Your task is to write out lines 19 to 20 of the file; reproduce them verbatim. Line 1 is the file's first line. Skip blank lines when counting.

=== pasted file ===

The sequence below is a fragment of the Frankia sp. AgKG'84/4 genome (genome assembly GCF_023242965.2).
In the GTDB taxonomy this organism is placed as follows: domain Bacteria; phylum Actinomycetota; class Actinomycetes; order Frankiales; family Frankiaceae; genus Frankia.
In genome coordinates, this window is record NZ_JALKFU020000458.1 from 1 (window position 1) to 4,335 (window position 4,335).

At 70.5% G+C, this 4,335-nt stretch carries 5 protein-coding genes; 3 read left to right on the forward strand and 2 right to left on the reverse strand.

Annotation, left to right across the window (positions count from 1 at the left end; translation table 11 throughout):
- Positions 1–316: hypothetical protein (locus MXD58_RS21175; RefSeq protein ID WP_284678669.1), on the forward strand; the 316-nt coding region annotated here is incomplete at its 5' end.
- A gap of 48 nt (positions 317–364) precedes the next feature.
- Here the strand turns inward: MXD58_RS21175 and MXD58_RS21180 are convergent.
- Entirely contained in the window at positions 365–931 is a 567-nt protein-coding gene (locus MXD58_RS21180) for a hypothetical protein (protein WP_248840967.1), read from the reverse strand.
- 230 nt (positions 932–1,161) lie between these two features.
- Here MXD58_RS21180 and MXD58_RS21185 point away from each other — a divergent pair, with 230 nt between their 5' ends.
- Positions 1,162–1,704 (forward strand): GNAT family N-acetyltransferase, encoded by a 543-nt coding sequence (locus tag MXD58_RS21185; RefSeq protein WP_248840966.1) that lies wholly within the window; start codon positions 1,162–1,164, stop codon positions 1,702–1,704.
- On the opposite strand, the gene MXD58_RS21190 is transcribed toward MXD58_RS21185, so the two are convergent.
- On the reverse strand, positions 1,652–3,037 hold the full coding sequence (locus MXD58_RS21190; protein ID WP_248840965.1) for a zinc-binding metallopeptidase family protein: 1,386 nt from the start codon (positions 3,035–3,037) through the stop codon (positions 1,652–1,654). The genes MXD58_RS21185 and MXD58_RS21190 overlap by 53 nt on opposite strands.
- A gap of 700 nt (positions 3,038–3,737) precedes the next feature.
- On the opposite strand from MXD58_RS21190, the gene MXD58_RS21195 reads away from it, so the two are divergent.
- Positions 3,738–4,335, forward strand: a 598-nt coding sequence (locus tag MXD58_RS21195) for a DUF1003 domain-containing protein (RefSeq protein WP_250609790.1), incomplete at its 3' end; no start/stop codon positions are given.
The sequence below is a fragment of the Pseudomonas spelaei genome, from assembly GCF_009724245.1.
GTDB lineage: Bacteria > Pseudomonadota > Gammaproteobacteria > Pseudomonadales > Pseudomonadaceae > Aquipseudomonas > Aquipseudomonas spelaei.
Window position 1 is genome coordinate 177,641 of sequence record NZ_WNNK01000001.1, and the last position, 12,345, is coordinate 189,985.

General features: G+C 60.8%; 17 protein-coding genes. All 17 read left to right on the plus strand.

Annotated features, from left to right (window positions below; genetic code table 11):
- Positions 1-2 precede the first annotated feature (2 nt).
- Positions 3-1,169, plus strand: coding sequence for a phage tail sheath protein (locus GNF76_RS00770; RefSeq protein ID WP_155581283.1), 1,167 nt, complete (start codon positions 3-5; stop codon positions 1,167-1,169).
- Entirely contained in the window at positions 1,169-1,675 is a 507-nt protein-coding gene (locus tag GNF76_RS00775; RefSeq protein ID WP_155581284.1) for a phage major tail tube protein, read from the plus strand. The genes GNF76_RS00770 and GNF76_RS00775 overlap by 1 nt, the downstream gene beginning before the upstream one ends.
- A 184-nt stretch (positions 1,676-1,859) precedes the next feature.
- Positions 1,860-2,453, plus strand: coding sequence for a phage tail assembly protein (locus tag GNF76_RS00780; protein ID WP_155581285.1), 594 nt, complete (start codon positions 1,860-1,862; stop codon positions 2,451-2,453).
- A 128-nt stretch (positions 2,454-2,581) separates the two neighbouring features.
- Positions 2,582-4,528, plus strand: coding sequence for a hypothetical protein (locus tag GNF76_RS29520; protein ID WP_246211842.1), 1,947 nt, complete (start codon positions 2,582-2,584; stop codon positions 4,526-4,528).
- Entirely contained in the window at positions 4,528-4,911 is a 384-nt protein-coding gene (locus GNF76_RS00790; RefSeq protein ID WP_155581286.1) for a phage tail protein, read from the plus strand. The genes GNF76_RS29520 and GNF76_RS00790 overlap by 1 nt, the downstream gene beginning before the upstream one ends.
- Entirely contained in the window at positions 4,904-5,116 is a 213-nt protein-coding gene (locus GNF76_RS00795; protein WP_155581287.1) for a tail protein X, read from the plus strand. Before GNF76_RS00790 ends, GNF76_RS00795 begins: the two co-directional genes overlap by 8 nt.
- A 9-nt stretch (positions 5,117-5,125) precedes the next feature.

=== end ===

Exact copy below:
GTDB lineage: Bacteria > Pseudomonadota > Gammaproteobacteria > Pseudomonadales > Pseudomonadaceae > Aquipseudomonas > Aquipseudomonas spelaei.
Window position 1 is genome coordinate 177,641 of sequence record NZ_WNNK01000001.1, and the last position, 12,345, is coordinate 189,985.